Splenomegaly and hypersplenism Spleen size

An enlarged spleen is a frequent and important clinical sign. It is thus essential to have a reliable picture of the presence and extent of splenomegaly. The dimensions of the normal sized spleen are given on p. 358. In the adult, an enlarged spleen is usually palpable when its length exceeds 14 cm. However, the measurement of spleen size by means of a physical examination of the abdomen is unreliable, as minor enlargement is often undetected by palpation and even a grossly enlarged spleen may be missed in an obese person.

Conversely, a lax phrenic-colic ligament or loss of tone of abdominal wall may give rise to a wandering spleen, which will be palpable, as will one that is pushed downwards by a flattened diaphragm in obstructive airways disease.

Traditional radiographic imaging may also be misleading and difficult to interpret. However, in modern practice, reliable information is obtained by ultrasonic imaging, nuclear magnetic resonance imaging (MRI) and computerized tomography (CT) scan, all of which give an accurate representation of the anatomy of the spleen and its position in relation to adjacent organs (Figure 21.3). The major advantage of CT scanning is the excellent structural detail that it provides, but it gives no insight into splenic function, whereas the advantage of MRI is that it demonstrates comparatively fine detail of structure and is also capable of identifying function-related parameters that are sensitive to pathological changes.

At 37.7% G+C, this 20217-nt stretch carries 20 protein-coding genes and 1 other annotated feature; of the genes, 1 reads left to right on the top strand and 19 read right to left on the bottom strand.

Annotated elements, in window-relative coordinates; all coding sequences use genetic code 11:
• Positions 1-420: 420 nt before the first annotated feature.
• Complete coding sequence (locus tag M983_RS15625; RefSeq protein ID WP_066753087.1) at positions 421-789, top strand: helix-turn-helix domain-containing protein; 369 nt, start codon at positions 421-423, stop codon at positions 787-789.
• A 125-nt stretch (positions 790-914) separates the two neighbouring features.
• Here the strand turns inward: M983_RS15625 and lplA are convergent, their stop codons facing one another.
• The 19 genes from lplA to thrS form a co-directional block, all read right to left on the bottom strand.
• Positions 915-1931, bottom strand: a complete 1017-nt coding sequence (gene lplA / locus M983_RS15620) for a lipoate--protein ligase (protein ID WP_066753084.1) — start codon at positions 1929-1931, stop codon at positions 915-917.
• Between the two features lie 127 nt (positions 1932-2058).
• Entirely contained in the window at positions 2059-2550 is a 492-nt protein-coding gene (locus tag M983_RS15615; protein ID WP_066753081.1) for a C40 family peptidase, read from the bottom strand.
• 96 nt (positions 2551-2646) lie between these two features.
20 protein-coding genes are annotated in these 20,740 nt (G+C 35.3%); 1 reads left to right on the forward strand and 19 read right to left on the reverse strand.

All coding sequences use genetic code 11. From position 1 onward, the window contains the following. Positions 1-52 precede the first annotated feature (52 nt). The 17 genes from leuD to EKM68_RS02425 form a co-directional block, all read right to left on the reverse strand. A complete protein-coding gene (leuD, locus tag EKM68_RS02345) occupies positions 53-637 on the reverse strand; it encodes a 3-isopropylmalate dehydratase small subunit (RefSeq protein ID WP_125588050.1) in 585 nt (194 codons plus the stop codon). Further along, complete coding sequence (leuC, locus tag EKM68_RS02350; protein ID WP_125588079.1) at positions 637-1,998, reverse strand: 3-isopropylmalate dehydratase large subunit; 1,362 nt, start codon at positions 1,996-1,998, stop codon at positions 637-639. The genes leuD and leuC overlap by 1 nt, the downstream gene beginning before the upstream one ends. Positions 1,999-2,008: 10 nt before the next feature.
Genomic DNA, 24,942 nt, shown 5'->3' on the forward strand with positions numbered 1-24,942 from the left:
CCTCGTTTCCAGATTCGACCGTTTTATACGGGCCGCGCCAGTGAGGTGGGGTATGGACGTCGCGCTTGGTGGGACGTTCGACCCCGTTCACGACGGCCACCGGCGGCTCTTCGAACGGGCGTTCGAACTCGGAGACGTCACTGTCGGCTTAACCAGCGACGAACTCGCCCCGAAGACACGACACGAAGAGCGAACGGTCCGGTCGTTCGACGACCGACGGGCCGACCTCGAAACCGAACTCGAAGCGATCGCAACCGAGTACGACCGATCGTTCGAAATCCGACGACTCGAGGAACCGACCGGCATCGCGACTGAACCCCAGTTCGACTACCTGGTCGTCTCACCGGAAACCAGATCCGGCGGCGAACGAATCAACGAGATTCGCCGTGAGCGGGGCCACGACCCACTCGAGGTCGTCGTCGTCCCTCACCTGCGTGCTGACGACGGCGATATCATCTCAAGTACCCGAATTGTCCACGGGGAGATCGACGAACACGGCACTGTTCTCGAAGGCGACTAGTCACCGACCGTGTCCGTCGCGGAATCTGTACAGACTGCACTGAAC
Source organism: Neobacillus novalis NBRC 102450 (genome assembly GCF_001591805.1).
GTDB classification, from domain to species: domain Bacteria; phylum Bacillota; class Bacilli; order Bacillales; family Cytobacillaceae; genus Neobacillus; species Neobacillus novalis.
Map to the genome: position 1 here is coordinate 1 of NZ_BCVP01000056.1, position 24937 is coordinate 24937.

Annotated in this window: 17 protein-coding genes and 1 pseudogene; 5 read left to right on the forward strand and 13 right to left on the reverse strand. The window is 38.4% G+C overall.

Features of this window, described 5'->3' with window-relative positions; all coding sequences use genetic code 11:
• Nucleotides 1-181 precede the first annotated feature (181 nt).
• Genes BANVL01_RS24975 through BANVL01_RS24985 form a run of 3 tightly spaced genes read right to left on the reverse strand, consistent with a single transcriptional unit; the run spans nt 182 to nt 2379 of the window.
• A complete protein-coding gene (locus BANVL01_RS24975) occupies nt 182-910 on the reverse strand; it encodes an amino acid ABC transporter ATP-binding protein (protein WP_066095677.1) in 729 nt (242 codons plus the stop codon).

Another method of scanning the spleen is by means of a scintillation camera following injection of radio isotope-labelled red cells after they have been manipulated by a procedure which ensures that they are removed from the circulation by the spleen. The most effective method is by exposing the red cells, which have been labelled with 51Cr, 111In or 99mTc, to a temperature of 49.5°C for precisely 20 min (Figure 21.3b). As this procedure is laborious and the images obtained are relatively crude, it has been largely overtaken by MRI and CT scanning; however, it has a major advantage in that it provides information on the functional size of the spleen. Functional asplenia or atrophy is


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Figure 21.3 Imaging of the spleen by various methods. (a) Scan of spleen after administration of "'In-labelled autologous red cells showing red cell pool in the spleen; the scan also shows blood flow in the heart. (b) Scan of the same patient as in (a) after administration of labelled heat-damaged red cells which have been taken up exclusively by the spleen. (c) Computerized tomography: transverse section showing liver (left) and spleen (right). (d) MRI: Coronal (longitudinal) section showing liver, spleen and kidneys. (e) Ultrasound scan of enlarged spleen.

well demonstrated by this procedure. It is also useful in diagnosing space-occupying lesions such as splenic cysts and tumour deposits, in determining whether an upper abdominal mass is of splenic origin, and in identifying abnormally positioned and accessory splenic tissue.

From the radionuclide image, the area (A) of the spleen can be obtained from the linear measurements. Several formulae have been proposed for estimating the volume of the spleen from these measurements. The following appears to be fairly reliable:

A method has been developed which combines tomographic imaging and conventional radionuclide scanning by means of single photon emission tomography (PET scan); this has potential value for detecting deep-seated functional lesions. It also provides an accurate three-dimensional measurement of spleen volume.

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